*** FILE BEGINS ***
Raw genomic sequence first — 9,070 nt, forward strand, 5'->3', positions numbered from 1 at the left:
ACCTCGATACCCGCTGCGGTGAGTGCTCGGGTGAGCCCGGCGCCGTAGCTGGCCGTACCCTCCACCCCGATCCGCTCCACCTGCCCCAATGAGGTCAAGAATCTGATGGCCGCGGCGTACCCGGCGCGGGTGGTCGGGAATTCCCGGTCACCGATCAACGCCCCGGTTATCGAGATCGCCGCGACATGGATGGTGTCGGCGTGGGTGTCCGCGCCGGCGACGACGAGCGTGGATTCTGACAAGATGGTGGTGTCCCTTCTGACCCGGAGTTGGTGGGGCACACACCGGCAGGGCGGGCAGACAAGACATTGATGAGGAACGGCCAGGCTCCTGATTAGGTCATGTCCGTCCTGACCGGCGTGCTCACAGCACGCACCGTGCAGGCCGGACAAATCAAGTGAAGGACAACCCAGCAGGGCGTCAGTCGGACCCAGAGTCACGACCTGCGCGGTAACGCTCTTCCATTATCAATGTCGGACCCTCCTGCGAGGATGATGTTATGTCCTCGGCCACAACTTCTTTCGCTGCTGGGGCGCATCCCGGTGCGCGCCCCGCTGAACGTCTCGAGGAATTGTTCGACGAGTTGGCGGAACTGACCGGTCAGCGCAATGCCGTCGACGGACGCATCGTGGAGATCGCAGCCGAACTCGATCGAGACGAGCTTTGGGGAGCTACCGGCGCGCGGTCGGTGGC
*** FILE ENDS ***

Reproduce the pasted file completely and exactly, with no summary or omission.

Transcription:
Raw genomic sequence first — 9,070 nt, forward strand, 5'->3', positions numbered from 1 at the left:
ACCTCGATACCCGCTGCGGTGAGTGCTCGGGTGAGCCCGGCGCCGTAGCTGGCCGTACCCTCCACCCCGATCCGCTCCACCTGCCCCAATGAGGTCAAGAATCTGATGGCCGCGGCGTACCCGGCGCGGGTGGTCGGGAATTCCCGGTCACCGATCAACGCCCCGGTTATCGAGATCGCCGCGACATGGATGGTGTCGGCGTGGGTGTCCGCGCCGGCGACGACGAGCGTGGATTCTGACAAGATGGTGGTGTCCCTTCTGACCCGGAGTTGGTGGGGCACACACCGGCAGGGCGGGCAGACAAGACATTGATGAGGAACGGCCAGGCTCCTGATTAGGTCATGTCCGTCCTGACCGGCGTGCTCACAGCACGCACCGTGCAGGCCGGACAAATCAAGTGAAGGACAACCCAGCAGGGCGTCAGTCGGACCCAGAGTCACGACCTGCGCGGTAACGCTCTTCCATTATCAATGTCGGACCCTCCTGCGAGGATGATGTTATGTCCTCGGCCACAACTTCTTTCGCTGCTGGGGCGCATCCCGGTGCGCGCCCCGCTGAACGTCTCGAGGAATTGTTCGACGAGTTGGCGGAACTGACCGGTCAGCGCAATGCCGTCGACGGACGCATCGTGGAGATCGCAGCCGAACTCGATCGAGACGAGCTTTGGGGAGCTACCGGCGCGCGGTCGGTGGC